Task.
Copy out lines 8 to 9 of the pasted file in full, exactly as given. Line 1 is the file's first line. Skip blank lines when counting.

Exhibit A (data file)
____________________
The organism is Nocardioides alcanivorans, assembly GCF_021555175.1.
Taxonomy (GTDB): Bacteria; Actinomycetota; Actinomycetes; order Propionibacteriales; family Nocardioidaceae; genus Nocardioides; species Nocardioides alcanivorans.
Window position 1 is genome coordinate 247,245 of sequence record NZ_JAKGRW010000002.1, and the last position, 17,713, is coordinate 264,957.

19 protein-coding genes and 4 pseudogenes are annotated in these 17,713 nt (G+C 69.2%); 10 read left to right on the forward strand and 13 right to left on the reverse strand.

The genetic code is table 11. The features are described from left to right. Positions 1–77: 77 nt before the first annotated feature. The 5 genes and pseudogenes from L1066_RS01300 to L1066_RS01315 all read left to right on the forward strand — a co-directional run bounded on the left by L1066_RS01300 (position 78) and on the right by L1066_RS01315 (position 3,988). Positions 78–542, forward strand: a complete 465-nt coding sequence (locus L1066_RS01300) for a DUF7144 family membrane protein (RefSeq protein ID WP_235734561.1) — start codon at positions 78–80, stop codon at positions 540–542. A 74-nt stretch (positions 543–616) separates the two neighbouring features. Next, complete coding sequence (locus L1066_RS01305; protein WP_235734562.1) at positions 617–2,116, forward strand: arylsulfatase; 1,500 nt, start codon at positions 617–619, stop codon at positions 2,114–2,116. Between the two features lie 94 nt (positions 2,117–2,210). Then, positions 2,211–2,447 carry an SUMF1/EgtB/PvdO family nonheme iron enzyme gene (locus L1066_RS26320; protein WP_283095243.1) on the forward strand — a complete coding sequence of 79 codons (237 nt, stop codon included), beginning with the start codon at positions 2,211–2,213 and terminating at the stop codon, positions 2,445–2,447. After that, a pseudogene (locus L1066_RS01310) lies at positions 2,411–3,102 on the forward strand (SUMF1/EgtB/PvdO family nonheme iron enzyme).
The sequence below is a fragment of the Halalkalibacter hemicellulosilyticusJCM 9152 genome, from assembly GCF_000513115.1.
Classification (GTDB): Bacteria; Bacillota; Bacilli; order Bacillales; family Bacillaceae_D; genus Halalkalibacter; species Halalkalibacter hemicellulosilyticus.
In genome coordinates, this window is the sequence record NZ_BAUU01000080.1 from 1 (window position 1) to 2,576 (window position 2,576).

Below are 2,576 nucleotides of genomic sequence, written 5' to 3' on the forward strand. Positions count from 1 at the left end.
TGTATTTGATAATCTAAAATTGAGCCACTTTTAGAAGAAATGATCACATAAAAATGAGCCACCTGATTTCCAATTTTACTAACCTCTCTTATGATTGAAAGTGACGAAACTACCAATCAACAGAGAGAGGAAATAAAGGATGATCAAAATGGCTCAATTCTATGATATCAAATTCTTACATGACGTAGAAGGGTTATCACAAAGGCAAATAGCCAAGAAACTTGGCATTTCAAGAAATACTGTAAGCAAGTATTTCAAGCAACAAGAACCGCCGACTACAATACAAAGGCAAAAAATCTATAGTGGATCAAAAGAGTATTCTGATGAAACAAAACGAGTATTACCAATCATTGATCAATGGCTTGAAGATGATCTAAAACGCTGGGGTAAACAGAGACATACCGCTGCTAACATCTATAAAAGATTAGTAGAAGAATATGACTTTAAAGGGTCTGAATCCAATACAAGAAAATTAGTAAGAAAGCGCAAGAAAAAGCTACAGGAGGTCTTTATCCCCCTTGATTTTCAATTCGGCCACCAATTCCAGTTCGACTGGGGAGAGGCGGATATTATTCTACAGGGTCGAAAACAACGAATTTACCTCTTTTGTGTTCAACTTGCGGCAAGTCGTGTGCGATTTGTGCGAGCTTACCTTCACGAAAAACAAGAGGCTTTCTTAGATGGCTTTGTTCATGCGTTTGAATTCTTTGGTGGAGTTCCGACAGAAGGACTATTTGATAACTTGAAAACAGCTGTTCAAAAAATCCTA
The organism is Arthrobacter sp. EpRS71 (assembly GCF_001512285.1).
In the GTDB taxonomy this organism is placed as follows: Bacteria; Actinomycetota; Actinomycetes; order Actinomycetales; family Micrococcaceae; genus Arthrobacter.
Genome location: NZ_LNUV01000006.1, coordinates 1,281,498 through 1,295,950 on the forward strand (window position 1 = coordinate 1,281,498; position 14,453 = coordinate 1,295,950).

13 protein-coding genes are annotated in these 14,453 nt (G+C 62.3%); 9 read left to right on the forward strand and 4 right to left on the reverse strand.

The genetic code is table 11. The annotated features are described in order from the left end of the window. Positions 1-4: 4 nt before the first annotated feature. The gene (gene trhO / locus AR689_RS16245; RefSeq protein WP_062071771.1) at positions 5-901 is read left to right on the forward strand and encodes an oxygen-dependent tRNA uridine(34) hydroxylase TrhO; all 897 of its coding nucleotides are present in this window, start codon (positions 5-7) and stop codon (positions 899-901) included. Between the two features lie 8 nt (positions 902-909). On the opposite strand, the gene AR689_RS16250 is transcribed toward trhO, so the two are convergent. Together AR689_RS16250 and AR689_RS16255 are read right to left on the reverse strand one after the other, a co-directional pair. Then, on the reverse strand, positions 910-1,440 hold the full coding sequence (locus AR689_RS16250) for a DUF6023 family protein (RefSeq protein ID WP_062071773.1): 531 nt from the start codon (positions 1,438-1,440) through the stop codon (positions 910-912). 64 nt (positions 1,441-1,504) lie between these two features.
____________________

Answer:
In genome coordinates, this window is the sequence record NZ_BAUU01000080.1 from 1 (window position 1) to 2,576 (window position 2,576).

Below are 2,576 nucleotides of genomic sequence, written 5' to 3' on the forward strand. Positions count from 1 at the left end.